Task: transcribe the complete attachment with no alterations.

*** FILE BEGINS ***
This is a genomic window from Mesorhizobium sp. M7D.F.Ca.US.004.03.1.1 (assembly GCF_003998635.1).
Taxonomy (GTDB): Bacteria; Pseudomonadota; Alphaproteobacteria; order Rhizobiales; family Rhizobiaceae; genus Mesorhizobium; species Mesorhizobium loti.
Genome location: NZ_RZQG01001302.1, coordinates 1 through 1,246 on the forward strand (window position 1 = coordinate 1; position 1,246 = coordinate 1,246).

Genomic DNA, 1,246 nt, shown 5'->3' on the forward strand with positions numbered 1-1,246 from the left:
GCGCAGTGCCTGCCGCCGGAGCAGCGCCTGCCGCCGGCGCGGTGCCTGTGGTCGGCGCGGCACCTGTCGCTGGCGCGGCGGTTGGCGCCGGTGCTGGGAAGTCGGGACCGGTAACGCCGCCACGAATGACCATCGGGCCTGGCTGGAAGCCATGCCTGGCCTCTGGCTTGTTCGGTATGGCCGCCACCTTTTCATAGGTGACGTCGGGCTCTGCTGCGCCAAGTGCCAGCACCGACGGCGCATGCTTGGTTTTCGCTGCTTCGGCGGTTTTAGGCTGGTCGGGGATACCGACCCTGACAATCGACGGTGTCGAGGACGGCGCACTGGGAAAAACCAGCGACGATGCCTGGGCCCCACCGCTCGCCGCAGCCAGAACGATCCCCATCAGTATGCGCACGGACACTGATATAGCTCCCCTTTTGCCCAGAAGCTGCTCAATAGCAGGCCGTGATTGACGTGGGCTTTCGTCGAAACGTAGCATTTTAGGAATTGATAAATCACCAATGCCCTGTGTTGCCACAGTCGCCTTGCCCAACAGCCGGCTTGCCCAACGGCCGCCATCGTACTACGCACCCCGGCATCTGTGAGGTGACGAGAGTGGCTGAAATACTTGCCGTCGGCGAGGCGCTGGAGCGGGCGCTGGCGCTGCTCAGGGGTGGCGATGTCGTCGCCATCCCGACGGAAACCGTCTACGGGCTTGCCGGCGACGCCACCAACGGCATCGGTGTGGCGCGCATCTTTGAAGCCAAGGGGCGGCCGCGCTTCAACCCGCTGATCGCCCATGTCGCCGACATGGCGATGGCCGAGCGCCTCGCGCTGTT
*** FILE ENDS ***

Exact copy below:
This is a genomic window from Mesorhizobium sp. M7D.F.Ca.US.004.03.1.1 (assembly GCF_003998635.1).
Taxonomy (GTDB): Bacteria; Pseudomonadota; Alphaproteobacteria; order Rhizobiales; family Rhizobiaceae; genus Mesorhizobium; species Mesorhizobium loti.
Genome location: NZ_RZQG01001302.1, coordinates 1 through 1,246 on the forward strand (window position 1 = coordinate 1; position 1,246 = coordinate 1,246).

Genomic DNA, 1,246 nt, shown 5'->3' on the forward strand with positions numbered 1-1,246 from the left:
GCGCAGTGCCTGCCGCCGGAGCAGCGCCTGCCGCCGGCGCGGTGCCTGTGGTCGGCGCGGCACCTGTCGCTGGCGCGGCGGTTGGCGCCGGTGCTGGGAAGTCGGGACCGGTAACGCCGCCACGAATGACCATCGGGCCTGGCTGGAAGCCATGCCTGGCCTCTGGCTTGTTCGGTATGGCCGCCACCTTTTCATAGGTGACGTCGGGCTCTGCTGCGCCAAGTGCCAGCACCGACGGCGCATGCTTGGTTTTCGCTGCTTCGGCGGTTTTAGGCTGGTCGGGGATACCGACCCTGACAATCGACGGTGTCGAGGACGGCGCACTGGGAAAAACCAGCGACGATGCCTGGGCCCCACCGCTCGCCGCAGCCAGAACGATCCCCATCAGTATGCGCACGGACACTGATATAGCTCCCCTTTTGCCCAGAAGCTGCTCAATAGCAGGCCGTGATTGACGTGGGCTTTCGTCGAAACGTAGCATTTTAGGAATTGATAAATCACCAATGCCCTGTGTTGCCACAGTCGCCTTGCCCAACAGCCGGCTTGCCCAACGGCCGCCATCGTACTACGCACCCCGGCATCTGTGAGGTGACGAGAGTGGCTGAAATACTTGCCGTCGGCGAGGCGCTGGAGCGGGCGCTGGCGCTGCTCAGGGGTGGCGATGTCGTCGCCATCCCGACGGAAACCGTCTACGGGCTTGCCGGCGACGCCACCAACGGCATCGGTGTGGCGCGCATCTTTGAAGCCAAGGGGCGGCCGCGCTTCAACCCGCTGATCGCCCATGTCGCCGACATGGCGATGGCCGAGCGCCTCGCGCTGTT